“Still to be determined.” I had a feeling that I’d said too much already, but since I’d come this far, I decided to go a little farther. “Something’s going to happen this Wednesday night. Something I have to witness. Then I’ll decide.”

“Is there no way I can help you?”

“I don’t think so, honey.”

“If it turns out I can—”

“Thanks,” I said. “I appreciate that. And you really will marry me?”

“Now that I know your name is Jake? Of course.”


On Monday morning, around ten o’clock, the station wagon pulled up at the curb and Marina went off to Irving with Ruth Paine. I had an errand of my own to run, and was just about to leave the apartment when I heard the thump of footsteps descending the outside stairs. It was Lee, looking pale and grim. His hair was mussy and his face was stippled with a bad breakout of post-adolescent acne. He was wearing jeans and an absurd trenchcoat that flapped around his shins. He walked with one arm across his chest, as if his ribs hurt.

Or as if he had something under his coat. Before the attempt, Lee sighted in his new rifle somewhere out by Love Field, Al had written. I didn’t care where he sighted it in. What I cared about was how close I’d just come to meeting him face-to-face. I’d made the careless assumption that I’d missed him going off to work, and—

Why wasn’t he at work on a Monday morning, come to that?

I dismissed the question and went out, carrying my school briefcase. Inside were the never-to-be-finished novel, Al’s notes, and the work-in-progress describing my adventures in the Land of Ago.

If Lee wasn’t alone on the night of April 10, I might be spotted and killed by one of his co-conspirators, maybe even de Mohrenschildt himself. I still thought the odds of that were unlikely, but the odds of having to run away after killing Oswald were better. So were the odds of being captured and arrested for murder. I didn’t want anyone — the police, for instance — finding Al’s notes or my memoir if either of those things happened.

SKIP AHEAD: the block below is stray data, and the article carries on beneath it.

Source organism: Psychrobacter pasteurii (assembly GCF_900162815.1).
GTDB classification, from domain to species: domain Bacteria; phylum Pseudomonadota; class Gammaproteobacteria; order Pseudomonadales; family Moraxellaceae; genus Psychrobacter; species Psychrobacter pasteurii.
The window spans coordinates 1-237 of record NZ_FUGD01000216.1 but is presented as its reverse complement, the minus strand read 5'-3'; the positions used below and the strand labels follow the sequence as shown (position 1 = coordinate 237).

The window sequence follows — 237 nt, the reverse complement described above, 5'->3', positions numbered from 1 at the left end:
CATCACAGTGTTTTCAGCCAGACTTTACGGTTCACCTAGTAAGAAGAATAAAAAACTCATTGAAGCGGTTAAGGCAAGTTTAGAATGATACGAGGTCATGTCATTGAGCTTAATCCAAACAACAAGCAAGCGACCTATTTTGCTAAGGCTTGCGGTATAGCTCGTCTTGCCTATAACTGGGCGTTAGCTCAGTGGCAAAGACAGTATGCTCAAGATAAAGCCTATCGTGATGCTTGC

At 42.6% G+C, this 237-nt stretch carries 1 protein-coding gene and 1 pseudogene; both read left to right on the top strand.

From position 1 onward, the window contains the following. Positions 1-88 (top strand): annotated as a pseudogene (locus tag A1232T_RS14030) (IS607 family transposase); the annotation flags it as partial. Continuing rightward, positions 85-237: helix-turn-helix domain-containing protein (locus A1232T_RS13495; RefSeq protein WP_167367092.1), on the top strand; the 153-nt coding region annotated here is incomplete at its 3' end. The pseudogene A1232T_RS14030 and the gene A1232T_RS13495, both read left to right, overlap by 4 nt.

The important thing to me on that eighth of April was to get my paperwork out of the apartment and far away from the confused and aggressive young man who lived upstairs. I drove to the First Corn Bank of Dallas, and was not surprised to see that the bank official who helped me bore a striking resemblance to the Hometown Trust banker who had helped me in Lisbon Falls. This guy’s name was Link instead of Dusen, but he still looked like the oldtime Cuban bandleader, Xavier Cugat.

I enquired about safe deposit boxes. Soon enough, the manuscripts were in Box 775. I drove back to Neely Street and had a moment of severe panic when I couldn’t find the goddam key to the box.

Relax, I told myself. It’s in your pocket somewhere, and even if it isn’t, your new pal Richard Link will be happy to give you a duplicate. Might cost you all of a buck.

As if the thought had summoned it, I found the key hiding way down in the corner of my pocket, under my change. I put it on my key ring, where it would be safe. If I did have to run back to the rabbit-hole, and stepped into the past again after a return to the present, I’d still have it. . although everything that had happened in the last four and a half years would reset. The manuscripts now in the safe deposit box would be lost in time. That was probably good news.

The bad news was that Sadie would be, too.